Karthikai Deepam – Recipes Linked

Karthikai Deepam is a very important religious festival for Tamilians. According to the olden Tamil texts in Sangam Tamil, the Karthikai festival is observed on the full moon day or Pournami in the month of Karthikai in the Tamil Calendar.

This year, 2016, Karthikai/Annamalai Deepam is celebrated on Monday, December 12th and Sarvalaya Deepam is celebrated on Tuesday, December 13th in India. In US and other Western countries, the Panchangams generally point to Sunday being the Karthikai Deepam, but since most families light the lamps after the lamp has been lit at the Thiruvannamalai Temple, several temples suggest to celebrate it on Monday. However, it is best to just follow the dates given by the temple that is near you or the temple calendar that you follow.

Importance of Karthikai Deepam

Lord Siva is worshipped in the form of a Lingam. There are five important temples at which Siva is present in the 5 different forms of the Lingam; the five elements of nature. These temples are collectively called the “Pancha Bhootha Sthalams”. The five temples and the forms of the lingams in these temples are listed below:

  1. Prithvi Lingam (Land) at Ekambareswarar Temple in Kancheepuram
  2. Jambu or Appu Lingam (Water) at Thiruvanaikaval Temple at Trichy
  3. Agni or Jyothi Lingam (Fire) at Arunachaleswarar Temple at Thiruvannamalai
  4. Akaash Lingam (Sky) at Natarajar Temple in Chidambaram
  5. Vayu Lingam (Air) at Sri Kalahastheeswarar Temple at Kalahasthi

The Karthikai deepam’s importance is owed to the Jyothi Lingam at the Arunachaleswarar temple at Thiruvannamalai. The story behind this lingam is thus:

Once, Lord Vishnu and Lord Brahma were having an argument over who was supreme among the both of them. At that time, Lord Siva appeared as a continuous flame of light or fire before them, and the two decided to have a match to find out who was the greatest among them. The match was that, each of the two would head in opposite directions to find the start or beginning of the flame and whoever finds the end first is supreme. Lord Vishnu took the form of a boar, or Varaha, which is an incarnation of his, and went downward into the earth to find the bottom end of the flame, and Lord Brahma took the form of a swan or Hamsa and flew into the sky to search the upper end of the flame. Lord Vishnu kept searching for a while but his efforts were futile and he returned. While Lord Brahma was doing his search, a Thazhampu flower petal fell downward. Lord Brahma caught hold of the petal and questioned from whence it came, to which the petal replied that it had fallen from the head of Lord Siva and has been falling down for about thirty thousand years. Lord Brahma then decided, that since he had seen a petal from Lord Siva’s head it is equivalent to seeing Lord Siva’s head (symbolizes the flame’s beginning) and returns to Lord Vishnu claiming he had seen the flame’s upper end. Lord Siva knew that Brahma was telling a lie and punished him by removing Brahma’s fifth head (it is said that until then, he had five heads – four in the four directions and one on the top, however, after this, he was left with just the four heads he is famed to have). And since the thazhampu petal also agreed to lying with Brahma, Lord Siva prohibited the use of that flower in worshipping him, and from then onwards, devotees do not use that flower for the worship of Lord Siva. This day that Lord Siva appeared as a flame is called the Maha Deepam day, and hence is celebrated as the Karthikai Deepam day.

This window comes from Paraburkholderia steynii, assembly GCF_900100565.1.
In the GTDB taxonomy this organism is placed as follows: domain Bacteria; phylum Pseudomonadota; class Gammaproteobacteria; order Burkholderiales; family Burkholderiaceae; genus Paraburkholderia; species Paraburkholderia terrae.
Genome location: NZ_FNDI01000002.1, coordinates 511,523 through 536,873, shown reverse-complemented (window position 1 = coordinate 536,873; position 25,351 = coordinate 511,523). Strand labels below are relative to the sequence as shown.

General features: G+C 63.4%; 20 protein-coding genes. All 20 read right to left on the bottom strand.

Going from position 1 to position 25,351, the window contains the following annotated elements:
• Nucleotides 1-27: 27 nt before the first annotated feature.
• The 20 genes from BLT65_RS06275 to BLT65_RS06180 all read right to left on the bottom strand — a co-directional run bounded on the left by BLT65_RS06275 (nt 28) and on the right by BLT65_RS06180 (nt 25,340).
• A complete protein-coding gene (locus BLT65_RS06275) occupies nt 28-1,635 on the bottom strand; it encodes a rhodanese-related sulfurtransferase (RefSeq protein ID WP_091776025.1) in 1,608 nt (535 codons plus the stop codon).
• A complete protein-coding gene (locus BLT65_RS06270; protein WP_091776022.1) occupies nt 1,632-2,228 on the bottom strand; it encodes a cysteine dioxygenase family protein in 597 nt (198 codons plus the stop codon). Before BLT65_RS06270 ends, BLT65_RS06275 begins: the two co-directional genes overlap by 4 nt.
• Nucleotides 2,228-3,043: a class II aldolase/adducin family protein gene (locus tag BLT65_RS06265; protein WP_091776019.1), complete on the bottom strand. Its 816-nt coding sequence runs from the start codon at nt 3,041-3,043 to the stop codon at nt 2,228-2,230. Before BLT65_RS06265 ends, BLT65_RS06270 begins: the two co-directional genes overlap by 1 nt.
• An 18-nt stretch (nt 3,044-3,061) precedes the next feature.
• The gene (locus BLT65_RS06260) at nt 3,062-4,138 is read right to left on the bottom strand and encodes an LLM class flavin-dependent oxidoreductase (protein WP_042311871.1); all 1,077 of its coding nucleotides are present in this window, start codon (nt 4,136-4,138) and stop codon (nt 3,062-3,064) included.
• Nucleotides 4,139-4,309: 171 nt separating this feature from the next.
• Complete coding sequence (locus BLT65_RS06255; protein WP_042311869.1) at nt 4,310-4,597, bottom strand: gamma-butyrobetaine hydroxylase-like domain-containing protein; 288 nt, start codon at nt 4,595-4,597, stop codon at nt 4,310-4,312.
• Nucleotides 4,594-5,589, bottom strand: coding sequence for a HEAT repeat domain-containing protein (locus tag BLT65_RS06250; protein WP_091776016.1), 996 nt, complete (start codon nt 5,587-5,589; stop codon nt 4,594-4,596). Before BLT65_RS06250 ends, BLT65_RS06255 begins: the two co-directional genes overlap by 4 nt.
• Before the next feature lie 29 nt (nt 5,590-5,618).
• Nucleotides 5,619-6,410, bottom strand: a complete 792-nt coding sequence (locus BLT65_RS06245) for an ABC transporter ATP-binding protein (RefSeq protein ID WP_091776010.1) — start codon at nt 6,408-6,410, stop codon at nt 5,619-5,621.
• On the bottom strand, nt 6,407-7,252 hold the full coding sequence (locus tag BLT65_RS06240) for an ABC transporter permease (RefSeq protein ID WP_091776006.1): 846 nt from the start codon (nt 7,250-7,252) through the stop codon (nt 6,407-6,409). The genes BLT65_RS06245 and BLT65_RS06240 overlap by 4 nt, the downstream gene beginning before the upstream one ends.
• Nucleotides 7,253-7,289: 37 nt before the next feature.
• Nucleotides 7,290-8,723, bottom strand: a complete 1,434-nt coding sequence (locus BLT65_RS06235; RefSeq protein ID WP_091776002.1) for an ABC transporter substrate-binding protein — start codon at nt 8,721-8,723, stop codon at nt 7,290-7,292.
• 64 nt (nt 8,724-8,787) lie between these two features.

Basically, the teaching from this story is that, there is no beginning nor end to the form of God. That is what has to be realized. That is also the concept behind the five important lingams as well. Those forms don’t have any start nor end nor quantifiers and that is how God has to be interpreted – as a vast, continuous presence that is essential for human survival.


On this day, in Thurvannamalai, where the Jyothi lingam is present, a huge lamp is lit on the hill, which is visible for several kilometers around the hill. This deepam or fire is called Mahadeepam.